18. "Region: Sub-Saharan Africa". Pew Research Center. 27 January 2011. 
  19. "Region: Asia-Pacific". Pew Research Center. 27 January 2011. 
  20. "Region: Europe". Pew Research Center. 27 January 2011. 
  21. "Region: Americas". Pew Research Center. 27 January 2011. 
  22. Kington, Tom (31 March 2008). "Number of Muslims ahead of Catholics, says Vatican". 
  23. "Muslim Population". 
  24. "Field Listing Religions". 
  25. * "Mapping the Global Muslim Population: A Report on the Size and Distribution of the World's Muslim Population". 7 October 2009. "Of the total Muslim population, 10–13% are Shia Muslims and 87–90% are Sunni Muslims." 
  26. 26.0 26.1 "Shiʿi, Islam". "In the early 21st century some 10–13 percent of the world’s 1.6 billion Muslims were Shiʿi." 
  27. Cite error: Invalid <ref> tag; no text was provided for refs named Religions
  28. 28.0 28.1 Template:Cite report
  29. 29.0 29.1 "Number of Muslim by country". 27 January 2011. 
  30. "10 Countries With the Largest Muslim Populations, 2010 and 2050date=2015-04-02". 
  31. Pechilis, Karen; Raj, Selva J. (2013) (in en). [[[:Template:Google books]] South Asian Religions: Tradition and Today]. Routledge. p. 193. ISBN 9780415448512. Template:Google books. 
  32. Diplomat, Akhilesh Pillalamarri, The. "How South Asia Will Save Global Islam" (in en-US). The Diplomat. 
  33. "Middle East-North Africa Overview" (in en-US). Pew Research Center's Religion & Public Life Project. 2009-10-07. 
  34. "Region: Middle East-North Africa". Pew Research Center. 27 January 2011. 
  35. "Region: Sub-Saharan Africa". Pew Research Center. 27 January 2011. 
  36. Rowland, Richard H.. "CENTRAL ASIA ii. Demography" (in en). Encyclopaedia Iranica. 2. pp. 161–164. 
  37. "Book review: Russia's Muslim Heartlands reveals diverse population" (in en), The National, 21 April 2018,, retrieved 13 January 2019 
  38. "Muslim Population by Country". Pew Research Center. 
  39. "Islam in Russia". 
  40. "Main Factors Driving Population Growth" (in en-US). Pew Research Center's Religion & Public Life Project. 2015-04-02. 
  41. Burke, Daniel (4 April 2015). "The world's fastest-growing religion is ...". CNN. 
  42. Template:Cite magazine
  43. "Muslim" February 2016/ Archived February 20, 2016, at the Wayback Machine.. Random House Webster's Unabridged Dictionary: /ˈmʌzl[unsupported input]m/, /ˈmʊzl[unsupported input]m/, /ˈmʊsl[unsupported input]m/; moslem May 2011/ Archived May 15, 2011, at the Wayback Machine. /ˈmɒzləm/, /ˈmɒsləm/
  44. Burns & Ralph, World Civilizations, 5th ed., p. 371.
  45. Entry for šlm, p. 2067, Appendix B: Semitic Roots, The American Heritage Dictionary of the English Language, 4th ed., Boston, New York: Houghton Mifflin, 2000, ISBN 0-618-08230-1.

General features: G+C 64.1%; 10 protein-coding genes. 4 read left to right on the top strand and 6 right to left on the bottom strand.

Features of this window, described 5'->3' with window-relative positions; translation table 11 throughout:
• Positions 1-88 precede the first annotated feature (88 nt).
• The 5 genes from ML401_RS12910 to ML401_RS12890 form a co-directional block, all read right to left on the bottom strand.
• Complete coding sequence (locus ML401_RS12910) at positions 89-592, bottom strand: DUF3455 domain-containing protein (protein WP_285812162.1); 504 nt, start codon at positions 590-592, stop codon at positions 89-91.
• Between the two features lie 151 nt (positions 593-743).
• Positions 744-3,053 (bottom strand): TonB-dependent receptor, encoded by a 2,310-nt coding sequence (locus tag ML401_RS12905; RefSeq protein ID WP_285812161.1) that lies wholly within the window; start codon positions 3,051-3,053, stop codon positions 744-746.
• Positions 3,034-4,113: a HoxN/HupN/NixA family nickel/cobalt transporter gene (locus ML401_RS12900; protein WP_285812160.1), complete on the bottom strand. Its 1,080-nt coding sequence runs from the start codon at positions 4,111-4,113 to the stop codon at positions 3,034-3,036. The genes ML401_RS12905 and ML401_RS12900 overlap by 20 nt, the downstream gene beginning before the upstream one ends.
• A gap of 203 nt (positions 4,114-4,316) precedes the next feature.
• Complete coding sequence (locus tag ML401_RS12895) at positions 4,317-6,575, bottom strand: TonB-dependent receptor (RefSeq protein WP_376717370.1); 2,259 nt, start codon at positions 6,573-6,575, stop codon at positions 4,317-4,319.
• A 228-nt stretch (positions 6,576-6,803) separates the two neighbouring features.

46. Muslimah August 2016/ Archived August 17, 2016, at the Wayback Machine.. Oxford Dictionaries. Oxford University Press. 2016
  47. "Moslem or Muslim". 
  48. See for instance the second edition of A Dictionary of Modern English Usage by H. W. Fowler, revised by Ernest Gowers (Oxford, 1965).
  49. Gibb, Sir Hamilton (1969). Mohammedanism: an historical survey. Oxford University Press. p. 1. "Modern Muslims dislike the terms Mohammedan and Mohammedanism, which seem to them to carry the implication of worship of Mohammed, as Christian and Christianity imply the worship of Christ." 
  50. Template:Cite OED
  51. Abbas, Tahir (2005). Muslim Britain: Communities Under Pressure. pp. 50. 
  52. From the article on the Pillars of Islam in Oxford Islamic Studies Online April 2017/ Archived April 26, 2017, at the Wayback Machine.
  53. Gordon, Matthew; Gordon, Professor of Middle East Islamic History Matthew S (2009). Matthew S. Gordon and Martin Palmer, Islam, Info base Publishing, 2009. p. 87. ISBN 9781438117782. Retrieved 26 August 2012. 
  54. Lindsay, p. 140–141
  55. Cornell, p. 9
  56. Michael Anthony Sells (1999). Approaching the Qur'an: The Early Revelations. White Cloud Press. p. 151. ISBN 9781883991265. Retrieved 24 April 2017. 
  57. The Later Mughals by William Irvine p. 130
  58. Hooker, Richard (14 July 1999). "arkan ad-din the five pillars of religion". United States: Washington State University. 
  59. "Religions". United States: Central Intelligence Agency. 2010. 
  60. "The Books of Islam". 
  61. 61.0 61.1 "Mapping the Global Muslim Population: A Report on the Size and Distribution of the World's Muslim Population". Pew Research Center. October 2009. "Of the total Muslim population, 30%-40% are Shia Muslims and 60-70% are Sunni Muslims." 
  62. Esposito, John L. (15 October 2002). What everyone needs to know about Islam. Oxford University Press. p. 21. ISBN 978-0-19-515713-0.  and Esposito, John (2005). Islam : the straight path (Rev. 3rd ed., updated with new epilogue. ed.). New York: Oxford University Press. pp. 2, 43. ISBN 978-0-19-518266-8. 
  63. "The Future of World Religions: Population Growth Projections, 2010–2050". Pew Research Center. 1 January 2020. 
  64. See:
  65. From Sunni Islam: See:
  66. See:
  67. "The Changing Global Religious Landscape". 5 April 2017. 
  68. Burke, Daniel. "The fastest growing religion in the world is ...". CNN. 
  69. 69.0 69.1 Template:Cite report
  70. 70.0 70.1 70.2 70.3 "Religion and Education Around the World". Pew Research Center. 13 December 2016.